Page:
While there is significant research regarding corporate social responsibility (CSR) practices in the mining industry, there is a lack of understanding in terms of the actual effectiveness of CSR initiatives disclosed by these companies. This paper aims to examine the perceptions of stakeholders in the mining industry regarding the intended results of CSR initiatives. Results show three ineffective situations that emerged from empirical contrasts of CSR initiatives declared by mining companies in sustainability reports and the actual impact on beneficiaries in communities: (1) failure of the CSR initiatives to contribute to real community beneficiary needs; (2) failure of the CSR initiatives to adjust to the socio-cultural characteristics of the beneficiary group; and (3) failure of the CSR initiatives to ensure sustainability in the long run. This study contributes to the literature on CSR initiative effectiveness and provides suggestions for mining managers, government, and policymakers.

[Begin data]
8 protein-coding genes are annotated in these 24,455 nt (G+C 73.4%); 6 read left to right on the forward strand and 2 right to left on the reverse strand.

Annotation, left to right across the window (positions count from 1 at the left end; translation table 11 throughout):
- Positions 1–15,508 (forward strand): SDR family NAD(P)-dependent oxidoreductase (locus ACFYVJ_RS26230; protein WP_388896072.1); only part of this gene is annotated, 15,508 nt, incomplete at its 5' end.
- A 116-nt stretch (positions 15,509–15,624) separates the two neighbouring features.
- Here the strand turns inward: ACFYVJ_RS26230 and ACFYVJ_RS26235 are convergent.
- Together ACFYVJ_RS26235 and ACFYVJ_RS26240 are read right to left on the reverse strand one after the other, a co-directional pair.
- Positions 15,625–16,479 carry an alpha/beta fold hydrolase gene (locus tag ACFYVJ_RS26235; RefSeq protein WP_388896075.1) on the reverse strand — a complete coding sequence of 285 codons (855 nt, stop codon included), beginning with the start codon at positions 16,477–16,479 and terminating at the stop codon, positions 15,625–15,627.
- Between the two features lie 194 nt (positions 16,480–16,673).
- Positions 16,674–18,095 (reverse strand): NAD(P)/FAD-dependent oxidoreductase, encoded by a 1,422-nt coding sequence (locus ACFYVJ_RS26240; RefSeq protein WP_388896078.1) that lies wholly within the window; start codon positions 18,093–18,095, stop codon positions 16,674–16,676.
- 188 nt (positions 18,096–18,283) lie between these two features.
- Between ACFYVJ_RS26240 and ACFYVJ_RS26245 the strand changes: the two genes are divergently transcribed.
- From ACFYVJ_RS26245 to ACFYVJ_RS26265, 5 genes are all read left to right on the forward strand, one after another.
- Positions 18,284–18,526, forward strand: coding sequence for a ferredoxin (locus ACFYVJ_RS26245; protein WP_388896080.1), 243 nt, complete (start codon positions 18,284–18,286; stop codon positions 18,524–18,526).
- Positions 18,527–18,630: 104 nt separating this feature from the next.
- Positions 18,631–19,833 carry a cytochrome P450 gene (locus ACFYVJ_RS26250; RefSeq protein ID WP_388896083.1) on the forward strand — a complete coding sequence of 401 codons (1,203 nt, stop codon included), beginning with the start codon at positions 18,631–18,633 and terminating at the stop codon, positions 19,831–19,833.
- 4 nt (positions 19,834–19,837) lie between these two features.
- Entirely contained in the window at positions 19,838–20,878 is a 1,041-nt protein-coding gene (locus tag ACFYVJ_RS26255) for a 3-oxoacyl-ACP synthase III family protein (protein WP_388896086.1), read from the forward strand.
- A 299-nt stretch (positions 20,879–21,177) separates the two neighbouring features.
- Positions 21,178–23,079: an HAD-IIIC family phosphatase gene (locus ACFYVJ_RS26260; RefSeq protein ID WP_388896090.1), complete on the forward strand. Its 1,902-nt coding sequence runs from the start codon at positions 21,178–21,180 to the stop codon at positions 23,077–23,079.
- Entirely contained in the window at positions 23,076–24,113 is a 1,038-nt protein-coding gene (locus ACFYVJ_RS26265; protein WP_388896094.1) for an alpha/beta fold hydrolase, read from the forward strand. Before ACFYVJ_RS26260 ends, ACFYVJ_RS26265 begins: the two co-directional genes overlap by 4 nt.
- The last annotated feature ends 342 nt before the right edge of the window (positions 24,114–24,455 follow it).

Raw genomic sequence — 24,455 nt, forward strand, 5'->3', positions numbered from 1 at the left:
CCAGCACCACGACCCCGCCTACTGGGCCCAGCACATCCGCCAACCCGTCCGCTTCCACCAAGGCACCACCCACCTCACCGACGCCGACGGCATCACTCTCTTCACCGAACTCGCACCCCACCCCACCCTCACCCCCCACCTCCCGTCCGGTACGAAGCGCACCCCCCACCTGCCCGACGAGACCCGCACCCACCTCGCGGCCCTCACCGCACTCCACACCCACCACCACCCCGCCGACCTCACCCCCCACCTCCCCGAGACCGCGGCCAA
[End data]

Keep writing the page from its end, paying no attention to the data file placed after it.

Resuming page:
|Number of pages||14|
|Journal||Corporate Social Responsibility and Environmental Management|
|State||Published - 1 Sep 2018|
- collaborative adaptive management
- copper mining
- corporate social responsibility
- stakeholder engagement